Selecting a Tree to Grow in a Container
The greatest challenge in selecting trees for containers is in choosing those that are hardy enough to withstand extremes in temperature and can establish roots in a limited amount of soil. Temperature is one of the major determining factors. When trees are in the ground, the soil actually shields them from extremely cold temperatures. Tree roots are less cold hardy than the rest of the tree. As a result, the roots of trees that are planted in containers may die when temperatures drop below freezing. When the soil freezes, the roots cannot absorb water.
Choosing a suitable tree for a potted environment varies depending on its overall size, growing requirements, and location. Naturally, if the mature size of a tree falls on the small side, it is better suited for container growing. Smaller species and dwarf varieties are good candidates for containers. Trees that will remain situated in permanent locations should be chosen for their year-round appearance, size, and maintenance requirements.
Evergreens and nearly any other dwarf conifer can be grown in containers. Good choices include:
Deciduous trees like Japanese maple, star magnolia, river birch, crepe myrtle, and many types of fruit trees also do well in containers.
Maintaining the Size of Your Container Tree
Trees should also be compatible to their container as well as their surroundings. Since the size of a tree is usually proportional to the size of its root system, containers, in most cases, will restrict its ultimate size. However, if a tree does begin to outgrow its container, there are options.
You can prune the roots back and replant it into the same container or transplant it in another location. Root pruning is a similar technique to bonsai and will help to keep the tree small. Remove the tree from its container, tease out and trim the roots, and then repot.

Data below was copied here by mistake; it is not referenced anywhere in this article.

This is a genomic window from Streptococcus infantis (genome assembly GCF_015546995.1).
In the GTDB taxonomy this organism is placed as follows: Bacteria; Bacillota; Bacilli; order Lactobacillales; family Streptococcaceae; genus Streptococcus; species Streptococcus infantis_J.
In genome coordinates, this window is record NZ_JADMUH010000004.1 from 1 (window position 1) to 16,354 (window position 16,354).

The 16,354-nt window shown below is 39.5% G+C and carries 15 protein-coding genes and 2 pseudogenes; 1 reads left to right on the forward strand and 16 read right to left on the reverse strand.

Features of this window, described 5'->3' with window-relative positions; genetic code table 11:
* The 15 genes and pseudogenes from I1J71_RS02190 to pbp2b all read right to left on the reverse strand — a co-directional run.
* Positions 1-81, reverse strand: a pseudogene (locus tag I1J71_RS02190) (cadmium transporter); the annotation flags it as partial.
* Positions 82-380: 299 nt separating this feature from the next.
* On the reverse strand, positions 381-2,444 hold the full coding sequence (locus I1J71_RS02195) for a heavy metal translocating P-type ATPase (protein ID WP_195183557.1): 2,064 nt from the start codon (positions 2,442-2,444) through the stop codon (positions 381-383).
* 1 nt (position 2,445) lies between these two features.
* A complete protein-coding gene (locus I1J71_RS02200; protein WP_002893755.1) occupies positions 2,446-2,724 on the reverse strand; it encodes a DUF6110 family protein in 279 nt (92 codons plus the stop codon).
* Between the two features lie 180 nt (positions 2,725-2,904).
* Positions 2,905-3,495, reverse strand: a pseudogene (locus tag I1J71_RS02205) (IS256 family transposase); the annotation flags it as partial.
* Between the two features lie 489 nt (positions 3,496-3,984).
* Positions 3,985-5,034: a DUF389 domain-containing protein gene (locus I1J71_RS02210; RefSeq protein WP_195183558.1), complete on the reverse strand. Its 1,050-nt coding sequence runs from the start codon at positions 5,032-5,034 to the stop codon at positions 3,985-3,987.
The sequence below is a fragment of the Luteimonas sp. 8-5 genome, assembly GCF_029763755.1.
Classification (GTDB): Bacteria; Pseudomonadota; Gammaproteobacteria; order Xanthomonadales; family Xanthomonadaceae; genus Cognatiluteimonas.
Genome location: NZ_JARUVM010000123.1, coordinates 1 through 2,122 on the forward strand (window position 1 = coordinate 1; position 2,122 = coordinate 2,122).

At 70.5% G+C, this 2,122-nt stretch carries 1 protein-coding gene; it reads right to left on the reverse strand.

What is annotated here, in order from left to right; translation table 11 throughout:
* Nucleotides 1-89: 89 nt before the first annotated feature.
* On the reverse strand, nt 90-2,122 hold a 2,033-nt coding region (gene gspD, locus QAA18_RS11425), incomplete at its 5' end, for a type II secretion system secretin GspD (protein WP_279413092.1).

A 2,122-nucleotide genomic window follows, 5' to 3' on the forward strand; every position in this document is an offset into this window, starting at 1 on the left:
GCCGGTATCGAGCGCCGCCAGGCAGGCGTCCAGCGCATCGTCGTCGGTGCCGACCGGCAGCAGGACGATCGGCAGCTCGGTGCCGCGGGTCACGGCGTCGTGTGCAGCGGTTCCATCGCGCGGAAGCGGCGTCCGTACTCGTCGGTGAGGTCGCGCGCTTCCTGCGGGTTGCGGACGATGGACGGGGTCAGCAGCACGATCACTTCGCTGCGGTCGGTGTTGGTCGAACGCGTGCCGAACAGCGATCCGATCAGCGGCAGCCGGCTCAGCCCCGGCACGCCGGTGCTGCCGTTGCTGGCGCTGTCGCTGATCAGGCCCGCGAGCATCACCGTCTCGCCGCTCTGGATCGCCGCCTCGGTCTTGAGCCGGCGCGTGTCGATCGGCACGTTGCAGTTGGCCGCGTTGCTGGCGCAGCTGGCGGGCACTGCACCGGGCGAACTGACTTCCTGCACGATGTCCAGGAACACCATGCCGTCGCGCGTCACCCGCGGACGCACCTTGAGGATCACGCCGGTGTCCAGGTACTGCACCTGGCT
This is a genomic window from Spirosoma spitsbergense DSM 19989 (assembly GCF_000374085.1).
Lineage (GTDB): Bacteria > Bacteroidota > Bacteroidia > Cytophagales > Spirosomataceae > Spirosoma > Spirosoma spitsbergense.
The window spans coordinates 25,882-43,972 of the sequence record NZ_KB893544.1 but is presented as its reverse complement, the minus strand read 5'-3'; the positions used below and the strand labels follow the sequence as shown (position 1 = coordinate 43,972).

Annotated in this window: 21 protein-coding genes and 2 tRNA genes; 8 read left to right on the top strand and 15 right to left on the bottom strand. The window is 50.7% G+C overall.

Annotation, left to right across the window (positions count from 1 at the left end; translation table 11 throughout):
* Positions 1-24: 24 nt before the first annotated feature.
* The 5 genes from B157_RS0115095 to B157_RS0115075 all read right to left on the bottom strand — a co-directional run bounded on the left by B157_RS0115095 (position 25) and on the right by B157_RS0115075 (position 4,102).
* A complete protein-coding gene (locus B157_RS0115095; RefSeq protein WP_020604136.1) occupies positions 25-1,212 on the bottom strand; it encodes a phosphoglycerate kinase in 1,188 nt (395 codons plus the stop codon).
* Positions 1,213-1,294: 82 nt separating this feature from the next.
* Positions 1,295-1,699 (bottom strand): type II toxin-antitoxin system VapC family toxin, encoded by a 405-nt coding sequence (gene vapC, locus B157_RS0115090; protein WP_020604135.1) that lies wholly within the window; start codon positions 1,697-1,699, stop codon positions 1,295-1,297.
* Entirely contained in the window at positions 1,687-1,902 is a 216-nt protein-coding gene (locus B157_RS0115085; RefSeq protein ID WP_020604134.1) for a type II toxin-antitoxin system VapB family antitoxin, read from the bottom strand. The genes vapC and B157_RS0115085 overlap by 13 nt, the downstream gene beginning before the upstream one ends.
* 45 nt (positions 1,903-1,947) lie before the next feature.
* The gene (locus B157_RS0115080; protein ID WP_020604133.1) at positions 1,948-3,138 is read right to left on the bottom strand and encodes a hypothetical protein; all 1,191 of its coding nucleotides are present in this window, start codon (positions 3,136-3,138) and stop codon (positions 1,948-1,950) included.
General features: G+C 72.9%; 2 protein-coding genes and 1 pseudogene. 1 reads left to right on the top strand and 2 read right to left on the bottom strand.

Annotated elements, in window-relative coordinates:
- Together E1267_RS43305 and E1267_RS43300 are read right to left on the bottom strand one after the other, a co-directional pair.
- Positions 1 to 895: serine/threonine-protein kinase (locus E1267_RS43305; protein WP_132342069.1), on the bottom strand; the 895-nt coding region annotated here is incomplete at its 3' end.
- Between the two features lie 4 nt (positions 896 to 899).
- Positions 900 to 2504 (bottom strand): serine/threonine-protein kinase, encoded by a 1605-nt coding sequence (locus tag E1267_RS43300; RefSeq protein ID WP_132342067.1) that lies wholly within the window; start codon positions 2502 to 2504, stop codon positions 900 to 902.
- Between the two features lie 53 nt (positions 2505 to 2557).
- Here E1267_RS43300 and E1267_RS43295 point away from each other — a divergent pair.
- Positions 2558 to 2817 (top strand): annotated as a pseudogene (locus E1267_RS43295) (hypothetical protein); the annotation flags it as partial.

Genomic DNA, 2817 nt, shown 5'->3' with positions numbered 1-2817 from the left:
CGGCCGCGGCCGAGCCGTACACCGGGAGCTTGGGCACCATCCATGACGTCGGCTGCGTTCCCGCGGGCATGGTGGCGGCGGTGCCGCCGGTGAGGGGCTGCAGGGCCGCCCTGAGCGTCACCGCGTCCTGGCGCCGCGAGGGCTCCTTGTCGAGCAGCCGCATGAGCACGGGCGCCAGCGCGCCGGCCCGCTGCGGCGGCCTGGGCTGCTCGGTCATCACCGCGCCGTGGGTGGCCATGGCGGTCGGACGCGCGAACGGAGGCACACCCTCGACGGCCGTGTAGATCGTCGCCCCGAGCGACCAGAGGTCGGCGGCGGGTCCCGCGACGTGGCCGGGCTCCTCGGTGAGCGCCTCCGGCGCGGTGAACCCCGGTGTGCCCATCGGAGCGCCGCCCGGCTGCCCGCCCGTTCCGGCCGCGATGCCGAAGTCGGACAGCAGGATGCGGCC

Rather than having to resort to the intense task of root pruning, you should consider transplanting the tree to a larger container or if space permits, within the landscape. Tender evergreen or citrus trees should be moved indoors for overwintering. Protect the tree roots from winter cold by keeping the container in a protected area or use an insulating material specifically designed for containers during the coldest months.
Planting trees in containers is becoming more popular, especially in landscapes with little or no outside space. Find tips for growing trees in containers with information found in this article.
The Basics of Growing Trees and Shrubs in Pots
Whether you are limited on space, growing plants that don’t usually survive your local weather or just looking to create focal points, container trees and shrubs can be a lovely addition to your landscape. There are some considerations that you will need to remember to help them stay happy and healthy.
Research to Determine What Trees and Shrubs Are Best
One big mistake that some gardeners make is falling in love with a plant online or at a nursery and whisking it home with nary a thought as to whether it will work in your garden. This is especially true when you are trying to place a tree or shrub in a container. The cute little sapling that you spied at the garden center can turn into a tree that is over 100 feet tall.
The basics that you should check out for potential candidates include:
- Preferred hardiness zones
- Height and width at maturity
- Light and water requirements
- Potential for litter
Use Dwarf Cultivars as Available